SACRAMENTO (AP) — The leader of the state Senate said Thursday that it is imperative California expand child care for working mothers and suggested Gov. Jerry Brown would make room for it if he had more education about the plight of the working poor.
Senate President Pro Tem Kevin de Leon, a Los Angeles Democrat who grew up in a San Diego barrio, said during a luncheon address to the Sacramento Press Club that he will push Brown to provide money in the state budget for child care for the poor.
“I think that perhaps the governor just needs some more education so that he can, you know, better understand what’s happening in California,” de Leon said.
The Democratic governor released a record $113 billion state spending plan that rejects new spending. Despite surging tax revenues, Brown argues that the budget is precariously balanced and the state should prepare for the next economic downturn rather than expand social service programs as some Democrats would like.
The governor’s office declined to comment Thursday.
Brown has defended his plan, noting that about a third of the budget is dedicated to serving the poor through child care, health care and other programs. “We do the best we can,” he said in releasing his budget earlier this month.
De Leon said he will introduce legislation to expand state subsidized child care for working parents.
Although past lawmakers have failed to significantly expand subsidized child care, de Leon said it remains a serious issue. His office, however, did not provide details of his proposal and could not provide a cost estimate.
“I know the historical track record has not been very good,” de Leon said. “This is a very serious issue: If women cannot find child care, then they simply cannot participate in the workforce.”
As the youngest child of an immigrant mother with a third-grade education, de Leon said he saw the difficult choices women must make.
“Often times I was left alone at the house since the age of 5 years old while my mother worked her fingers to the bone cleaning homes in the wealthiest enclaves of America — La Jolla as well as Coronado,” he said.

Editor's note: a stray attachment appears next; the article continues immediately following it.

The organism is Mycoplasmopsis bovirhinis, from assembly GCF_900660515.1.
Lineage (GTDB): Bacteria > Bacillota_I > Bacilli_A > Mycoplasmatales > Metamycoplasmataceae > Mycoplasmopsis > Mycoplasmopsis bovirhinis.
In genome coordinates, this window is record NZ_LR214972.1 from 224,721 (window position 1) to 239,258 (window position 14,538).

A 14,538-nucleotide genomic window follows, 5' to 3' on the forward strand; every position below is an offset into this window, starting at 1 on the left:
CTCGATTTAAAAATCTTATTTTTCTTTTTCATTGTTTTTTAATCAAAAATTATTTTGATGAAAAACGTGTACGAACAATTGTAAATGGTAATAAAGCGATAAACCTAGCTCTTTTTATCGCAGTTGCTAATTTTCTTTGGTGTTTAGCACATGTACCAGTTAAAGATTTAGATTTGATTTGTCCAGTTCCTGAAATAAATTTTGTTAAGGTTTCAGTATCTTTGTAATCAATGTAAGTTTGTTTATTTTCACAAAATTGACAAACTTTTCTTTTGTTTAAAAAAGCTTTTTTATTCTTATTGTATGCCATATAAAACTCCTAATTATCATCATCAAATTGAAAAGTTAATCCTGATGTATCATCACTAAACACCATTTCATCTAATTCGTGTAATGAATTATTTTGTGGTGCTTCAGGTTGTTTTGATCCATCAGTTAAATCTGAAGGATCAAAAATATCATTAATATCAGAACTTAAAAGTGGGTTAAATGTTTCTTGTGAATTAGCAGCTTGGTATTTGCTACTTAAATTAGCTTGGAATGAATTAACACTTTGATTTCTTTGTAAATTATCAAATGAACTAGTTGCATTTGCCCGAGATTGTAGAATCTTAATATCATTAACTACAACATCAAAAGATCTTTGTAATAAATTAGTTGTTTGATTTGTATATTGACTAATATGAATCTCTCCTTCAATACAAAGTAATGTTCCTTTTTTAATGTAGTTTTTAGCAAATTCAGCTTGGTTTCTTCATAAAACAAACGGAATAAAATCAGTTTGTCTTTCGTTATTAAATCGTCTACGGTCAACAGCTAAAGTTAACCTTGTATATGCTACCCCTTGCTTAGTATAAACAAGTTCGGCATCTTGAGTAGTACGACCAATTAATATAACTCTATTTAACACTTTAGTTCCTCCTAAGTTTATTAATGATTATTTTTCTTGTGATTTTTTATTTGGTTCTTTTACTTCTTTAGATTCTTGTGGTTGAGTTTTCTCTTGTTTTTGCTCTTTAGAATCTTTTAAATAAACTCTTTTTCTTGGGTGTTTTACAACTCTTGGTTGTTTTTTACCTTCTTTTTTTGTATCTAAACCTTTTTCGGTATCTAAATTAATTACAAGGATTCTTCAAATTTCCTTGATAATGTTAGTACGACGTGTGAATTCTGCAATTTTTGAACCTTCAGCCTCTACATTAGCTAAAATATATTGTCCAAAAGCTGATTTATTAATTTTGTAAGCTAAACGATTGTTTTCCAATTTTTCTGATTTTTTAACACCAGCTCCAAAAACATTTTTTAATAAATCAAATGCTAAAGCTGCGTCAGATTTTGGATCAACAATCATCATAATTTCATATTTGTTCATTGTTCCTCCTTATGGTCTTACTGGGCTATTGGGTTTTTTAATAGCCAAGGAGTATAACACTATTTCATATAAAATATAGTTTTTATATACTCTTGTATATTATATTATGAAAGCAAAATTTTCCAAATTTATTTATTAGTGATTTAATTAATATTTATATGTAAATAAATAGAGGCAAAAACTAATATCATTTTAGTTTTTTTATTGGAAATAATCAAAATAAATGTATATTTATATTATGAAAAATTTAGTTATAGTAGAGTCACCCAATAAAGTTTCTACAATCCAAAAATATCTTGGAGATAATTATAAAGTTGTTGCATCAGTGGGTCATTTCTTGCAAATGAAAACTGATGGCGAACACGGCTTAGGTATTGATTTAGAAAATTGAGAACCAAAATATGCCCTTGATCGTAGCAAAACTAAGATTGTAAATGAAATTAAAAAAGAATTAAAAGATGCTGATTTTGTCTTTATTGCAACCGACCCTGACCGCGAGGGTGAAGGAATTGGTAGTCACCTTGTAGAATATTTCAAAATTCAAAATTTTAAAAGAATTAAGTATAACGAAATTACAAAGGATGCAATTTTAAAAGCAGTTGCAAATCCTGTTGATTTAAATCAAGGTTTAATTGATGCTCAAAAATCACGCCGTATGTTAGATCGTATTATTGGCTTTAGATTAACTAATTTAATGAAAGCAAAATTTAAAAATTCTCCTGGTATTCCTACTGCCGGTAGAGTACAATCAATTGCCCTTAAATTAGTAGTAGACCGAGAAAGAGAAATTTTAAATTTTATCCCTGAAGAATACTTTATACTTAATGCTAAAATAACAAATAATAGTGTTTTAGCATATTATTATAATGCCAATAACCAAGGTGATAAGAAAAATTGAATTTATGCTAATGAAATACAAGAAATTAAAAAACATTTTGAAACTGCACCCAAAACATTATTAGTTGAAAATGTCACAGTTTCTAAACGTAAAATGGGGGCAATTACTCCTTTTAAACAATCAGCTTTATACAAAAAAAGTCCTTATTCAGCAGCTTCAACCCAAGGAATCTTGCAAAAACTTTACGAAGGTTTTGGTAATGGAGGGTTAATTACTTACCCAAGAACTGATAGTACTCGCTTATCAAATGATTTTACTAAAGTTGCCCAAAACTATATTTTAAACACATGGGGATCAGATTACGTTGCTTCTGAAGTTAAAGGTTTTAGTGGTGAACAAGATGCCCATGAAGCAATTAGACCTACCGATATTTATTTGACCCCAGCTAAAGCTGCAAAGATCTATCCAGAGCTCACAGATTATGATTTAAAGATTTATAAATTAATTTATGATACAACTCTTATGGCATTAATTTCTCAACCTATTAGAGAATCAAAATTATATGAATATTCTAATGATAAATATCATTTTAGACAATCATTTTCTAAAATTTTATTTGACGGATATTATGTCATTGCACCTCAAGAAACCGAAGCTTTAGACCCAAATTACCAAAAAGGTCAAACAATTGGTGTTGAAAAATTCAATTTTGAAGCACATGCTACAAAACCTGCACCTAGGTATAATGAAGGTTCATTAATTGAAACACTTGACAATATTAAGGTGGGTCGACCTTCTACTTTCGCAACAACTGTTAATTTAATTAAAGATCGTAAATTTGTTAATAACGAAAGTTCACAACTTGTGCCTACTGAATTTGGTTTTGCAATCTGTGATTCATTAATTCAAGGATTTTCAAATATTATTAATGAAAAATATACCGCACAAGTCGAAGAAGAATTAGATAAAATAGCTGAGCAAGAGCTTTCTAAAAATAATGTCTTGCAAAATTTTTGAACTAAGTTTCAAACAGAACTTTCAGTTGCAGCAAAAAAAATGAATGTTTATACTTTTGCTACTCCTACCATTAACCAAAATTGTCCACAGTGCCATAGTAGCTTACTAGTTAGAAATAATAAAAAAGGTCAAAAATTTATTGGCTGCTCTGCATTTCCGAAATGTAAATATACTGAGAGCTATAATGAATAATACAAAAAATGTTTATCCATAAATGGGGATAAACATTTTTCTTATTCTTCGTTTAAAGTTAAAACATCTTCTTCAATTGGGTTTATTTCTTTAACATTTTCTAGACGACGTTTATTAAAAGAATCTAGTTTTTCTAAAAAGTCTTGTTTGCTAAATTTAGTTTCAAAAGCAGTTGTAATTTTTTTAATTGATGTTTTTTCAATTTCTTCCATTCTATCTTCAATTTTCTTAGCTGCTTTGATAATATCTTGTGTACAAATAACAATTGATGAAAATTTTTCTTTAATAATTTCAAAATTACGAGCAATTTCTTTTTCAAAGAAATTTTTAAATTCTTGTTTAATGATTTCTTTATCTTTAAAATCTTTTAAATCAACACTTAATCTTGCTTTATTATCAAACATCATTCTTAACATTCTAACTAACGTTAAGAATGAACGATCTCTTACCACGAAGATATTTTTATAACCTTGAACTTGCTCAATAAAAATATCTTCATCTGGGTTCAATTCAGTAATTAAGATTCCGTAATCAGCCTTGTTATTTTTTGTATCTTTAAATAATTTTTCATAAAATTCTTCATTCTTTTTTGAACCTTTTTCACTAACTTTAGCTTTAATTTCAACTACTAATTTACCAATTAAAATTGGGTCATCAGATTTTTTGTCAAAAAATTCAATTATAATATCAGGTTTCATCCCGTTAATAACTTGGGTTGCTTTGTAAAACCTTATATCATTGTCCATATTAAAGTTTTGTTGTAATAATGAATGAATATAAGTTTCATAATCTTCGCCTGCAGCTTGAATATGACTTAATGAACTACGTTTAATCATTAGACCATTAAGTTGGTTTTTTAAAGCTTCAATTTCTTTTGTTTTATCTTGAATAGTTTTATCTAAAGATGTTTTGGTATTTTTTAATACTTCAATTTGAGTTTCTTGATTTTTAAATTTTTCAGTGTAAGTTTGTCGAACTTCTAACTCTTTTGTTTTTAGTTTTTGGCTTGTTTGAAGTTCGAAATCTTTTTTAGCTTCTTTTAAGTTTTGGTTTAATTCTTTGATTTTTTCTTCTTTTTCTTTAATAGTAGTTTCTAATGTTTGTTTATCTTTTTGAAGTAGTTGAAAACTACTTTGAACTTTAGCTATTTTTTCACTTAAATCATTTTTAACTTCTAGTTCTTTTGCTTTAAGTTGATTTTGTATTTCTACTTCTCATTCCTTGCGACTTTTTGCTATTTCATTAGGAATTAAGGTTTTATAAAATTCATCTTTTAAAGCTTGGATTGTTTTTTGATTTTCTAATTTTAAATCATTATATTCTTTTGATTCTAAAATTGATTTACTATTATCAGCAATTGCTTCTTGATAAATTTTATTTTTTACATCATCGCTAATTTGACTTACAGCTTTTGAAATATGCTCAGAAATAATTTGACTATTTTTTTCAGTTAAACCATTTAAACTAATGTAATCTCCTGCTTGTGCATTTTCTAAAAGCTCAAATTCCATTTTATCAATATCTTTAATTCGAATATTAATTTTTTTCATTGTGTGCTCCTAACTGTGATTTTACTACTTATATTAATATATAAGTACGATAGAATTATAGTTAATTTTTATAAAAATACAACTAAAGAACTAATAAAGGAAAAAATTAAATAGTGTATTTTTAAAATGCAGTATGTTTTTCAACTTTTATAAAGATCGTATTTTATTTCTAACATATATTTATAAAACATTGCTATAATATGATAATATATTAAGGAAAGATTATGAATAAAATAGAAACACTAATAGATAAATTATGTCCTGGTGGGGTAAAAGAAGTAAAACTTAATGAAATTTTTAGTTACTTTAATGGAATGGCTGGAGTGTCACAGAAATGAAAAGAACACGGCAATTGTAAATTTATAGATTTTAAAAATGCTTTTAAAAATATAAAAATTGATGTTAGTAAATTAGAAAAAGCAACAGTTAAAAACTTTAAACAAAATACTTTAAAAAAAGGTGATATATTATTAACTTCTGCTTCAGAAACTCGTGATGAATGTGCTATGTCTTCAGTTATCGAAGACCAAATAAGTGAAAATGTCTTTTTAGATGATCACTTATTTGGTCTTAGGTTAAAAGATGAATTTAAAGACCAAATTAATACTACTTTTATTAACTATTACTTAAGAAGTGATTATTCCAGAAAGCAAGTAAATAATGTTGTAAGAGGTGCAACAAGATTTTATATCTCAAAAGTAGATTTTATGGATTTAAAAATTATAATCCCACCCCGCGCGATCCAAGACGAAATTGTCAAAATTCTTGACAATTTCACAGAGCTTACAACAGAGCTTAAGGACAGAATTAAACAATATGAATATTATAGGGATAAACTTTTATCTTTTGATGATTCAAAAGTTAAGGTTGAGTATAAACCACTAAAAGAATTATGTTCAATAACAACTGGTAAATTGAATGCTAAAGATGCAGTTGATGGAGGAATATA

While he argued that welfare, child care and other human assistance programs should be increased, he acknowledged that lawmakers have their hands tied by the state’s education funding requirement, which receives nearly all the surplus.
“There’s not a lot to play with,” he said. “We have to look at a prudent fashion how much do we really have to play with realistically.”
Using Brown’s own words, de Leon argued it would be fiscally prudent to invest in education. He said it was premature to take a serious look at extending the temporary taxes under Proposition 30 that are set to phase out by 2018, but said he thinks the idea of raising taxes deserves debate.
De Leon said he wasn’t offended that he and Assembly Speaker Toni Atkins, D-San Diego, were left out of negotiations on higher education funding, which has emerged as a contentious topic as students protest proposed tuition increases.
Brown and University of California President Janet Napolitano will form an unusual “committee of two” to look at ways to resolve their standoff, in which Brown opposes tuition increases and Napolitano says they are necessary. The UC Board of Regents approved raising tuition by up to 5 percent in each of the next five years unless the state gives the university more money.
“I don’t necessarily feel left out,” said de Leon, who has proposed increasing funding along with reforms. “Ultimately it has to go through the legislative process, so whether it’s a committee of two, ultimately it will be a committee of four.”